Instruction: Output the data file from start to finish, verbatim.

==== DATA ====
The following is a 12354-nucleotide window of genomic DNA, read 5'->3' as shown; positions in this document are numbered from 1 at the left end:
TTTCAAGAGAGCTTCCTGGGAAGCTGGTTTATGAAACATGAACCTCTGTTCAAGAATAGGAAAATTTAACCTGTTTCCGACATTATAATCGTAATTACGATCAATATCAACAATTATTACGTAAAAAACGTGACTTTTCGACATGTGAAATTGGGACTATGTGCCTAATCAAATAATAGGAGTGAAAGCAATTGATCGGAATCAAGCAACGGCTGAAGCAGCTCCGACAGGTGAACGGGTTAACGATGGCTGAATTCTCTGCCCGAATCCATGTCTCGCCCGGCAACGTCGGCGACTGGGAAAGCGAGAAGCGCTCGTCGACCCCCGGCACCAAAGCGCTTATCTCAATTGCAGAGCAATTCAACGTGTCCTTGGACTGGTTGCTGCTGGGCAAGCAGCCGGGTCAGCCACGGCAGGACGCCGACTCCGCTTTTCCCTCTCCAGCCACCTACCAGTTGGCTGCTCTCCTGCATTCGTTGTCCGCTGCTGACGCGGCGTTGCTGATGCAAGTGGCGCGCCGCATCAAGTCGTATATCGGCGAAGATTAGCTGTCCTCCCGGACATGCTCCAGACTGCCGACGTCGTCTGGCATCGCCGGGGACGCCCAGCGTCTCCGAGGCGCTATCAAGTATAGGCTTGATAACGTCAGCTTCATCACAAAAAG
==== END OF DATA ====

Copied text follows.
The following is a 12354-nucleotide window of genomic DNA, read 5'->3' as shown; positions in this document are numbered from 1 at the left end:
TTTCAAGAGAGCTTCCTGGGAAGCTGGTTTATGAAACATGAACCTCTGTTCAAGAATAGGAAAATTTAACCTGTTTCCGACATTATAATCGTAATTACGATCAATATCAACAATTATTACGTAAAAAACGTGACTTTTCGACATGTGAAATTGGGACTATGTGCCTAATCAAATAATAGGAGTGAAAGCAATTGATCGGAATCAAGCAACGGCTGAAGCAGCTCCGACAGGTGAACGGGTTAACGATGGCTGAATTCTCTGCCCGAATCCATGTCTCGCCCGGCAACGTCGGCGACTGGGAAAGCGAGAAGCGCTCGTCGACCCCCGGCACCAAAGCGCTTATCTCAATTGCAGAGCAATTCAACGTGTCCTTGGACTGGTTGCTGCTGGGCAAGCAGCCGGGTCAGCCACGGCAGGACGCCGACTCCGCTTTTCCCTCTCCAGCCACCTACCAGTTGGCTGCTCTCCTGCATTCGTTGTCCGCTGCTGACGCGGCGTTGCTGATGCAAGTGGCGCGCCGCATCAAGTCGTATATCGGCGAAGATTAGCTGTCCTCCCGGACATGCTCCAGACTGCCGACGTCGTCTGGCATCGCCGGGGACGCCCAGCGTCTCCGAGGCGCTATCAAGTATAGGCTTGATAACGTCAGCTTCATCACAAAAAG